by Anne-Marie Jacir
With Suheir Hammad, Saleh Bakri, Ryad Dias
Sortie : 13 novembre 2008
Since then he has been the cinematographer of several feature films, often working alongside first-time directors (as in Dam by Raphael Jacoulot or One Dollar Curry by Vinjay Singh ...). Salt of This Sea, featured in Cannes’ Un Certain Regard in 2008, is another first film, that of a former editor, Anne-Marie Jacir.
Can you describe your collaboration with the director ?
Anne-Marie Jacir showed me her short films, which all displayed a very strong visual world, and a real sense of framing (which she did herself). One of these, Like Twenty Impossible, was even a kind of model for the feature film project. A little story that takes place entirely at an Israeli check-point, and whose approach to mise en scène was very close to the upcoming film.
For example, in Salt of This Sea, one of my favorite sequences takes place in a similar setting, and mixes shots from a set with a reportage of footage from a real check point.
Her main directorial decision was to shoot the entire story with a handheld camera. A camera that is very free, in a spirit similar to her shorts, which were all filmed with a DV camera, like a camera stylo (pen camera) that one takes with one everywhere, filming in a fairly instinctive way.
On Salt of This Sea, we had to adapt to Super 16
Voir Super 16 mm dans l’index
mm equipment, which is heavier and more constraining than DV. We shot for 45 days between May and June of 2007.
What difficulties did you encounter on location ?
Everything is very difficult in Israel and Palestine. You can’t really shoot a film normally. Logistics are a real nightmare, be it for transporting equipment or people. Permits are sometimes quite restrictive or arbitrarily amended... All movement is constantly monitored by checkpoints, we were confronted with authorization problems for the crew or even for the actors. For example Saleh Bakri, the main Palestinian actor who resides in Jerusalem, officially did not have the right to travel to Ramallah...
To be able to gather the accessories, the actors, the set and the equipment was a constant miracle, often requiring long hours of waiting, to the detriment of the directing and cinematography... That is why I was rarely able to shoot during the best hours for natural light. Even if I was sometimes ready at seven in the morning, we would end up shooting at 1 PM, the worst time for a cinematographer !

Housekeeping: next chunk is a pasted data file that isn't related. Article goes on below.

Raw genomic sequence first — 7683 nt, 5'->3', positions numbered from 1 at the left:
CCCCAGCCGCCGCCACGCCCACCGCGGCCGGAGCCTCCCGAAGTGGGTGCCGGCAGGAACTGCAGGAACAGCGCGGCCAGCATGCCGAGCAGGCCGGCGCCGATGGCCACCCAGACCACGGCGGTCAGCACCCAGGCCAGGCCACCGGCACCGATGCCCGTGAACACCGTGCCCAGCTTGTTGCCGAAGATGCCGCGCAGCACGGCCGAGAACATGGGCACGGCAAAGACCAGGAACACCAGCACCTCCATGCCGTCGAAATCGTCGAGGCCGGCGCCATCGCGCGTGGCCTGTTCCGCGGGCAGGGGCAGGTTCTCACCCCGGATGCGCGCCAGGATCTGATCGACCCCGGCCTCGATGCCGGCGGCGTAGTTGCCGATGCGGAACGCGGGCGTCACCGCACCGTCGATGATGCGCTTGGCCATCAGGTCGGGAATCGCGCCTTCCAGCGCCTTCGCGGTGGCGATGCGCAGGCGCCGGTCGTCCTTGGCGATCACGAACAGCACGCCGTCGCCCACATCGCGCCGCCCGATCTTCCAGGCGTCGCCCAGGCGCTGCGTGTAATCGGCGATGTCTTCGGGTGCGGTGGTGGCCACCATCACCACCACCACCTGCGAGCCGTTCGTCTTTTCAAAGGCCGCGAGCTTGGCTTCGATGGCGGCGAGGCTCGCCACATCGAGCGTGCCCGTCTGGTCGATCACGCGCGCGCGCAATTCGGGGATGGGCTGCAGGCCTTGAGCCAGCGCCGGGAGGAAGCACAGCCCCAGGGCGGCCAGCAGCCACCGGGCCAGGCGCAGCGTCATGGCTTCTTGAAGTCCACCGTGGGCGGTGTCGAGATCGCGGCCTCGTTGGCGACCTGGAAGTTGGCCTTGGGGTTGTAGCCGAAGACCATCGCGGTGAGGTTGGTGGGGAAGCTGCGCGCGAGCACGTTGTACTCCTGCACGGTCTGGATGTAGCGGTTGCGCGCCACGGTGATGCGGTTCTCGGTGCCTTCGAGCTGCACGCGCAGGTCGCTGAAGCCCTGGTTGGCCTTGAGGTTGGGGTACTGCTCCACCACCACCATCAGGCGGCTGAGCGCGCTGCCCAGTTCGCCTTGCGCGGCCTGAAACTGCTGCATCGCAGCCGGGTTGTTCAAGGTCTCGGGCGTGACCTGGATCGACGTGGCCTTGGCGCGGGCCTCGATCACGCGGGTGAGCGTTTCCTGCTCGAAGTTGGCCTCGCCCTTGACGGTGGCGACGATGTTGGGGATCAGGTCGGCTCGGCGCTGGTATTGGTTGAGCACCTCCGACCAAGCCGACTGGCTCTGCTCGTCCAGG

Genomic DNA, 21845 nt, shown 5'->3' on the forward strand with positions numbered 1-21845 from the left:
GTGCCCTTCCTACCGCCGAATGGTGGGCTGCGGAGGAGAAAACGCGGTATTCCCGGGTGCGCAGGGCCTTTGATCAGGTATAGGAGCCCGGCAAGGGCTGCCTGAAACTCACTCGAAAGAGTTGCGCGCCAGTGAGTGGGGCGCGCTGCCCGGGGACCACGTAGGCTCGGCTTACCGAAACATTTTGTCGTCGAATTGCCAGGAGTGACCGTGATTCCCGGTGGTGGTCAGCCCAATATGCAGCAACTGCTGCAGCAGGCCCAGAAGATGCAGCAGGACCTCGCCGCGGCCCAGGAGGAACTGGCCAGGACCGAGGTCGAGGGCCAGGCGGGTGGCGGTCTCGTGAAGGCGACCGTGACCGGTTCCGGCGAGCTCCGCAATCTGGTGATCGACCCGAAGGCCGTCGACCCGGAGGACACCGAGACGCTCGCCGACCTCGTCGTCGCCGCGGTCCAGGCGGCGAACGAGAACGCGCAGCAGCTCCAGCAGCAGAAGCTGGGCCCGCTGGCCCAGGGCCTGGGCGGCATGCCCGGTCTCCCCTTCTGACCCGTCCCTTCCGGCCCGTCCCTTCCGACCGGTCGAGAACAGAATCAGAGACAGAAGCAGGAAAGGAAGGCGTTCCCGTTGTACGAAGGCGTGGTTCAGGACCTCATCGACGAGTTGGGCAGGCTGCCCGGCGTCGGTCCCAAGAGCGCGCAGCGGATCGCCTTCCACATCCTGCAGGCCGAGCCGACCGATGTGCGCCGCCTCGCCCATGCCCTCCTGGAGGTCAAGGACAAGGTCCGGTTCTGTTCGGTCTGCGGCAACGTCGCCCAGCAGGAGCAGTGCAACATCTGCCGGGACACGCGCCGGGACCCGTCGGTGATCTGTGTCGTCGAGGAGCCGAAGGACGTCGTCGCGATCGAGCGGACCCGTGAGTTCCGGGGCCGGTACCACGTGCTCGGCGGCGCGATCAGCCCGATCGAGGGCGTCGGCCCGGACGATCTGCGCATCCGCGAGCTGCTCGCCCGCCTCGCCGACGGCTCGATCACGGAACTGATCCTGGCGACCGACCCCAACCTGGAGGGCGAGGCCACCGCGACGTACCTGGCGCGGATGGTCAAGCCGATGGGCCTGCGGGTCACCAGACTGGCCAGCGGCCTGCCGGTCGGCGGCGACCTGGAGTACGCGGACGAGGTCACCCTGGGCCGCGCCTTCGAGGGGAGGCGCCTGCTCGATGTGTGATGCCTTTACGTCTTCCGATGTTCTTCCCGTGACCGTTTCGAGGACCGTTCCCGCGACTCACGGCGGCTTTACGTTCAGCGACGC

What equipment did you use ?
Apart from a few set-ups on a car, the grip was reduced to a bare minimum. As for lighting, I did have a list that included a series of K5600
Voir K 5600 dans l’index
Lighting 400 and 800W Jokers for big sources, which I would place, for example, outside locations so as to have light streaming in through the window (as in the restaurant sequence). In addition I used a range of fixtures with Soft Light fluorescent tubes, and Nano Lucioles
Voir Maluna Lucioles dans l’index
Voir Maluna Lucioles dans l’index
I used three different camera films, depending on the light (Kodak
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50D, 250D and 5218
Voir Kodak VISION2 500T dans l’index
500T) without ever using a filter, in order to retain a rough image to go with the documentary style that we gave the film. Almost everything was shot with fast Zeiss lenses, and a zoom for a few shots.
And post ?
Because of its small budget and a financing involving a dozen co-producers, Salt of This Sea was a film that concluded in a kind of painful way. This was especially true of post, because each step involved a service provider located in a different country... The development took place in Switzerland at Schwarzfilm, color timing in Berlin, the mix in Amsterdam, the sound editing in Belgium and the final film out in Munich... It is not always easy to have all these people work together with consistent methods !
As far as rushes, for example, it went extraordinarily well. Even if we were very apprehensive about sending film cans from Tel Aviv to Berne (via Italy), with all the security and X-ray issues that that entails, we had no problems. After the first two weeks the DVD footage would appear with the regularity of a Swiss watch !
The trouble started afterwards, notably in the digital blow-up workflow. I was unable to get the image of my rushes which had been telecined and transferred to DVD with perfect color timing. After conforming the negative, a 2K scan, and DI, we began to see bizarre colors appear, magenta or green colors in the whites and blacks of the image... In other words, a lot of defects that I have never seen in a workflow with DI from a 35mm negative. From that point of view, I would have much preferred a classical film optical blow-up, but unfortunately the labs are all abandoning this technique. Indeed Schwarzfilm has, and they threw in the towel between the beginning and the end of filming.
All the same, are there not benefits to a digital blow-up ?
Yes, the image sharpness is often better than with an optical workflow because you avoid an intermediate generation. In DI you can also work in parts of the frame, which is impossible to do photochemically.
But on balance for this film, I think I would have much preferred to have a slightly less sharp image, with richer and more natural colors in projection, without having to go through the very complicated artificial compensations of the DI console...
(Interviewed for the AFC by François Reumont translated by Benjamin B
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Salt of this Sea
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